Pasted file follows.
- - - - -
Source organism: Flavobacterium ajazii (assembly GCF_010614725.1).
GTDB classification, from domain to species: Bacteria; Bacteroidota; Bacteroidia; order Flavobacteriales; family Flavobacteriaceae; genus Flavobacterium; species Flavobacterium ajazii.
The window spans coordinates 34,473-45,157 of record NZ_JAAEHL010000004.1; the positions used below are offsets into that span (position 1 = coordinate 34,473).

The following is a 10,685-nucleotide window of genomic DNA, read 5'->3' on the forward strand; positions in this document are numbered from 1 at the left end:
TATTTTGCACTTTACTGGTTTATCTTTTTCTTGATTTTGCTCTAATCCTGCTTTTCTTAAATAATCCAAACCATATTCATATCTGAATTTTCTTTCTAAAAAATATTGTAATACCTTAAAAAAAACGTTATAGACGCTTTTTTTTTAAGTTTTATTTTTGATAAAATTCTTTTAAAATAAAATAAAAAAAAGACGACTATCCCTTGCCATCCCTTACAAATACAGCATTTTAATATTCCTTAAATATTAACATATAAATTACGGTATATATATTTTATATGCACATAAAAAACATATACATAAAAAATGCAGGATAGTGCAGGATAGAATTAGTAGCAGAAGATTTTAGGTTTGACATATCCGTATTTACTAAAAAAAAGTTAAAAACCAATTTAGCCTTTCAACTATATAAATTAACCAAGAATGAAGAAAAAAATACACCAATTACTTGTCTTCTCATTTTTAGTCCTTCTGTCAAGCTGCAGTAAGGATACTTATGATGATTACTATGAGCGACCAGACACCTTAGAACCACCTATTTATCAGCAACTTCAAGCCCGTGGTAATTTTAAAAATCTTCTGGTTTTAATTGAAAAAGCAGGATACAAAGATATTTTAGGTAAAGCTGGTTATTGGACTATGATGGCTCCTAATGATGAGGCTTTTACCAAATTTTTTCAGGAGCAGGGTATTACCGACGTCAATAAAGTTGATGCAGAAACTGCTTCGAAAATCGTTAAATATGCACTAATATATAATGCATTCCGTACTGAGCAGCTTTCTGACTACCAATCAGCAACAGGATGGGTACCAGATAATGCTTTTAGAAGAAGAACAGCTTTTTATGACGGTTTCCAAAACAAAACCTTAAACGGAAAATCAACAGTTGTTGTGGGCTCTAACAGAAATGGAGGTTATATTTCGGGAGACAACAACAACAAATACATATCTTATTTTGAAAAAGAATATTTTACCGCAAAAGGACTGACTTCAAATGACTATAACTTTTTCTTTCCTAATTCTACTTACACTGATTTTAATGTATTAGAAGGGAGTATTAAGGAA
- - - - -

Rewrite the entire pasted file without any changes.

Source organism: Flavobacterium ajazii (assembly GCF_010614725.1).
GTDB classification, from domain to species: Bacteria; Bacteroidota; Bacteroidia; order Flavobacteriales; family Flavobacteriaceae; genus Flavobacterium; species Flavobacterium ajazii.
The window spans coordinates 34,473-45,157 of record NZ_JAAEHL010000004.1; the positions used below are offsets into that span (position 1 = coordinate 34,473).

The following is a 10,685-nucleotide window of genomic DNA, read 5'->3' on the forward strand; positions in this document are numbered from 1 at the left end:
TATTTTGCACTTTACTGGTTTATCTTTTTCTTGATTTTGCTCTAATCCTGCTTTTCTTAAATAATCCAAACCATATTCATATCTGAATTTTCTTTCTAAAAAATATTGTAATACCTTAAAAAAAACGTTATAGACGCTTTTTTTTTAAGTTTTATTTTTGATAAAATTCTTTTAAAATAAAATAAAAAAAAGACGACTATCCCTTGCCATCCCTTACAAATACAGCATTTTAATATTCCTTAAATATTAACATATAAATTACGGTATATATATTTTATATGCACATAAAAAACATATACATAAAAAATGCAGGATAGTGCAGGATAGAATTAGTAGCAGAAGATTTTAGGTTTGACATATCCGTATTTACTAAAAAAAAGTTAAAAACCAATTTAGCCTTTCAACTATATAAATTAACCAAGAATGAAGAAAAAAATACACCAATTACTTGTCTTCTCATTTTTAGTCCTTCTGTCAAGCTGCAGTAAGGATACTTATGATGATTACTATGAGCGACCAGACACCTTAGAACCACCTATTTATCAGCAACTTCAAGCCCGTGGTAATTTTAAAAATCTTCTGGTTTTAATTGAAAAAGCAGGATACAAAGATATTTTAGGTAAAGCTGGTTATTGGACTATGATGGCTCCTAATGATGAGGCTTTTACCAAATTTTTTCAGGAGCAGGGTATTACCGACGTCAATAAAGTTGATGCAGAAACTGCTTCGAAAATCGTTAAATATGCACTAATATATAATGCATTCCGTACTGAGCAGCTTTCTGACTACCAATCAGCAACAGGATGGGTACCAGATAATGCTTTTAGAAGAAGAACAGCTTTTTATGACGGTTTCCAAAACAAAACCTTAAACGGAAAATCAACAGTTGTTGTGGGCTCTAACAGAAATGGAGGTTATATTTCGGGAGACAACAACAACAAATACATATCTTATTTTGAAAAAGAATATTTTACCGCAAAAGGACTGACTTCAAATGACTATAACTTTTTCTTTCCTAATTCTACTTACACTGATTTTAATGTATTAGAAGGGAGTATTAAGGAA